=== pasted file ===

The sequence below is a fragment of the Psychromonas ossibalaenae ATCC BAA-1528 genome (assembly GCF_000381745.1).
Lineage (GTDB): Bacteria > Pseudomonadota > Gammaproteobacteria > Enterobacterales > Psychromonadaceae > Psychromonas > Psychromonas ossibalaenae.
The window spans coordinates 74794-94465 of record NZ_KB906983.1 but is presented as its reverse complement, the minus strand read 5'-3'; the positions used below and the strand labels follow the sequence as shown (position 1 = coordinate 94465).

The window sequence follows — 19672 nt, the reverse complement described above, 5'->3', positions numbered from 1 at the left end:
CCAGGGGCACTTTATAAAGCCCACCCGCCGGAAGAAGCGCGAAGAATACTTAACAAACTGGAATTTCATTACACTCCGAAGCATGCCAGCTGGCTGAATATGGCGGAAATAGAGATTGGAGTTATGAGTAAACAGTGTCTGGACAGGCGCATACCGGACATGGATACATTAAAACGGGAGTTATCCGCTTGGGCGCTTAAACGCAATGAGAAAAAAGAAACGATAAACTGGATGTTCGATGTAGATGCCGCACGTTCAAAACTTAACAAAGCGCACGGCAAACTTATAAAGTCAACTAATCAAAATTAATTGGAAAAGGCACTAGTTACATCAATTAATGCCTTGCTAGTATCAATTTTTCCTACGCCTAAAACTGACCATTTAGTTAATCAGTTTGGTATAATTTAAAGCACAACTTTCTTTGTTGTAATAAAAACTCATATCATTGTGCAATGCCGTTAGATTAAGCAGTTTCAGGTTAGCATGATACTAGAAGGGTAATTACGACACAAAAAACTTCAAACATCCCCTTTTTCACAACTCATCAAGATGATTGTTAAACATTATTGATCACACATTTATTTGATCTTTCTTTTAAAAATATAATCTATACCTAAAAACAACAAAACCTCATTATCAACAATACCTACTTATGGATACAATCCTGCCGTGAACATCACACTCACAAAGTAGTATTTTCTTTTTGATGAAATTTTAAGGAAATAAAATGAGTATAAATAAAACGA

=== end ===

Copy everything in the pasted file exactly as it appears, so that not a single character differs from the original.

The sequence below is a fragment of the Psychromonas ossibalaenae ATCC BAA-1528 genome (assembly GCF_000381745.1).
Lineage (GTDB): Bacteria > Pseudomonadota > Gammaproteobacteria > Enterobacterales > Psychromonadaceae > Psychromonas > Psychromonas ossibalaenae.
The window spans coordinates 74794-94465 of record NZ_KB906983.1 but is presented as its reverse complement, the minus strand read 5'-3'; the positions used below and the strand labels follow the sequence as shown (position 1 = coordinate 94465).

The window sequence follows — 19672 nt, the reverse complement described above, 5'->3', positions numbered from 1 at the left end:
CCAGGGGCACTTTATAAAGCCCACCCGCCGGAAGAAGCGCGAAGAATACTTAACAAACTGGAATTTCATTACACTCCGAAGCATGCCAGCTGGCTGAATATGGCGGAAATAGAGATTGGAGTTATGAGTAAACAGTGTCTGGACAGGCGCATACCGGACATGGATACATTAAAACGGGAGTTATCCGCTTGGGCGCTTAAACGCAATGAGAAAAAAGAAACGATAAACTGGATGTTCGATGTAGATGCCGCACGTTCAAAACTTAACAAAGCGCACGGCAAACTTATAAAGTCAACTAATCAAAATTAATTGGAAAAGGCACTAGTTACATCAATTAATGCCTTGCTAGTATCAATTTTTCCTACGCCTAAAACTGACCATTTAGTTAATCAGTTTGGTATAATTTAAAGCACAACTTTCTTTGTTGTAATAAAAACTCATATCATTGTGCAATGCCGTTAGATTAAGCAGTTTCAGGTTAGCATGATACTAGAAGGGTAATTACGACACAAAAAACTTCAAACATCCCCTTTTTCACAACTCATCAAGATGATTGTTAAACATTATTGATCACACATTTATTTGATCTTTCTTTTAAAAATATAATCTATACCTAAAAACAACAAAACCTCATTATCAACAATACCTACTTATGGATACAATCCTGCCGTGAACATCACACTCACAAAGTAGTATTTTCTTTTTGATGAAATTTTAAGGAAATAAAATGAGTATAAATAAAACGA